You Can’t Ride That Man, He’s a Ghost Man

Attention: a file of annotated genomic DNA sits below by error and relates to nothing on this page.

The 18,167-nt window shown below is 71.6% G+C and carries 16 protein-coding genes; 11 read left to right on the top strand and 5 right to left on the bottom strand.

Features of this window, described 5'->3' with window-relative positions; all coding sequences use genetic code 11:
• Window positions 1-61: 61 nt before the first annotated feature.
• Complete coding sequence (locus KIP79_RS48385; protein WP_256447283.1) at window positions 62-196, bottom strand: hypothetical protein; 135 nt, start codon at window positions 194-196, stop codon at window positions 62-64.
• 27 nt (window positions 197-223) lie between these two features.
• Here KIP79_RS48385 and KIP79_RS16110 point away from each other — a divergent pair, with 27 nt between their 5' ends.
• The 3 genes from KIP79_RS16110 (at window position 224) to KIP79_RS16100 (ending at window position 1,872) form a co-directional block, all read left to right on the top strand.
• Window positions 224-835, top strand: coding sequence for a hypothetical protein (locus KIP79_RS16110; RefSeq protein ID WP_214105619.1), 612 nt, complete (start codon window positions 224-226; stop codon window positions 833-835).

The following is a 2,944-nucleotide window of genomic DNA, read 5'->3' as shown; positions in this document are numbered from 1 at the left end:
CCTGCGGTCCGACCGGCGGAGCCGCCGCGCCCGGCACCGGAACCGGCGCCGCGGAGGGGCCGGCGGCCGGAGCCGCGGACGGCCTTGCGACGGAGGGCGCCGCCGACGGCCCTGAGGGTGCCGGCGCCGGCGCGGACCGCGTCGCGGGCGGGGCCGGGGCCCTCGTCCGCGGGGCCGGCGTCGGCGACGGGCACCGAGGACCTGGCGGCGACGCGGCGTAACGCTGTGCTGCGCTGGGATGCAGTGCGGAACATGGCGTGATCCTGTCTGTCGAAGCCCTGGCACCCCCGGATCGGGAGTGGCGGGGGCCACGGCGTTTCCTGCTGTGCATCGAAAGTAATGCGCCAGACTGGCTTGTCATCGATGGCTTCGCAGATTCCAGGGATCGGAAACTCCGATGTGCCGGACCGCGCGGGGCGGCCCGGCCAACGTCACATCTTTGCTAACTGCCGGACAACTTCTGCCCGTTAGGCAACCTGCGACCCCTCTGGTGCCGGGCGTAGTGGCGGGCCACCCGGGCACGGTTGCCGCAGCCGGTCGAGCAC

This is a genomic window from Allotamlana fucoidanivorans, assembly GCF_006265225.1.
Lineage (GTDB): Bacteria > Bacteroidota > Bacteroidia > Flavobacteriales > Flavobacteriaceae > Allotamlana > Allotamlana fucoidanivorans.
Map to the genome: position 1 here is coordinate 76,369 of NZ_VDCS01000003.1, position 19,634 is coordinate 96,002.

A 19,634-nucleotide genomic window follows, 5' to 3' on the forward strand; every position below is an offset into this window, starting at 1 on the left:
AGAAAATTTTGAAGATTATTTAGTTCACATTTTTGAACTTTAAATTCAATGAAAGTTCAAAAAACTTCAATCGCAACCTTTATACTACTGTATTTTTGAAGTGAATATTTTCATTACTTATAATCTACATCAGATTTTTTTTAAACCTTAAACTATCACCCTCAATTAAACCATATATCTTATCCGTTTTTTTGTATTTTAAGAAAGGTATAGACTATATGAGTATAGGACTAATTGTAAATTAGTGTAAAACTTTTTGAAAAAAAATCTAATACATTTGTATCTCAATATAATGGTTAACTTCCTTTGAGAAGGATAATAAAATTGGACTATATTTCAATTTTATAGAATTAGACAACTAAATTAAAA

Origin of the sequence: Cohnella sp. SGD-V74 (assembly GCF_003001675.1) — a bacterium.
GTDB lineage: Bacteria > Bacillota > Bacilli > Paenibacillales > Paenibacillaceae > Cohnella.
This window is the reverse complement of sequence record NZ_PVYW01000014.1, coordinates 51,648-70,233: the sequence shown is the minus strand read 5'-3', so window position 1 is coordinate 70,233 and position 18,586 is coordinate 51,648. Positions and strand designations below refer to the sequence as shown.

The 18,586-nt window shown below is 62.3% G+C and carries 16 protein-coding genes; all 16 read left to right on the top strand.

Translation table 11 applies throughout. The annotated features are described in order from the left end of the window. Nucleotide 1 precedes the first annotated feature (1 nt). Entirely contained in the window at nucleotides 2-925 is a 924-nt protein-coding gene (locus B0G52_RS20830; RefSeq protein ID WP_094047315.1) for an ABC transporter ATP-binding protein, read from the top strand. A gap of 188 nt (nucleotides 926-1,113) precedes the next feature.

We were married beneath the auspices of a rollicking coaster, our hair spun sugar in the gusty lurch of overhead cars—the splendid screams, the raising of desperate hands, the suckling on spoonfuls of frozen raspberry lemonade, the scent of rapidly-generated fried doughballs that exploded in our mouths, our hands. I flipped his bangs with my free finger, and repeatedly we reeled through Monster Plantation until the bedraggled animatronic shag mammoths retracted their acrylic claws. I spread even sandwiches, intercepted afternoon calls, rigged extraordinary windsocks, noteworthy backsplash murals, but it wasn’t long before David met his ghost boyfriend behind the washing machine. Pinching my flesh into shrunken shirt dresses, selvedge denim, I began to launder away, in coin-operated machines, to achieve that desired delicate softness, light lofty warmth, while David spoonfed his ghostman chocolate ice cream, watched it dribble down his transparent esophagus, occasionally prying fingers in, to taste. Alone, I watched gumballs spiral down intestinal shafts, waiting for a pink, settling on recurring green, stale, unfit for bubbles, belabored, jaw-throbbing smacks as my legs dangled from the behemoth dryer, vibrating, pulsing imitation radiance. The bras and sheets so dank, but in front of me a freckle-breasted woman with serrated teeth airing clean purple towels. Flapping and flying, buoyant in the warm milky din, her mouth rounded in anticipation of aftershower. STOP, I pressed, releasing my towels from tumble. I held them, smelled something like my skin in the folds.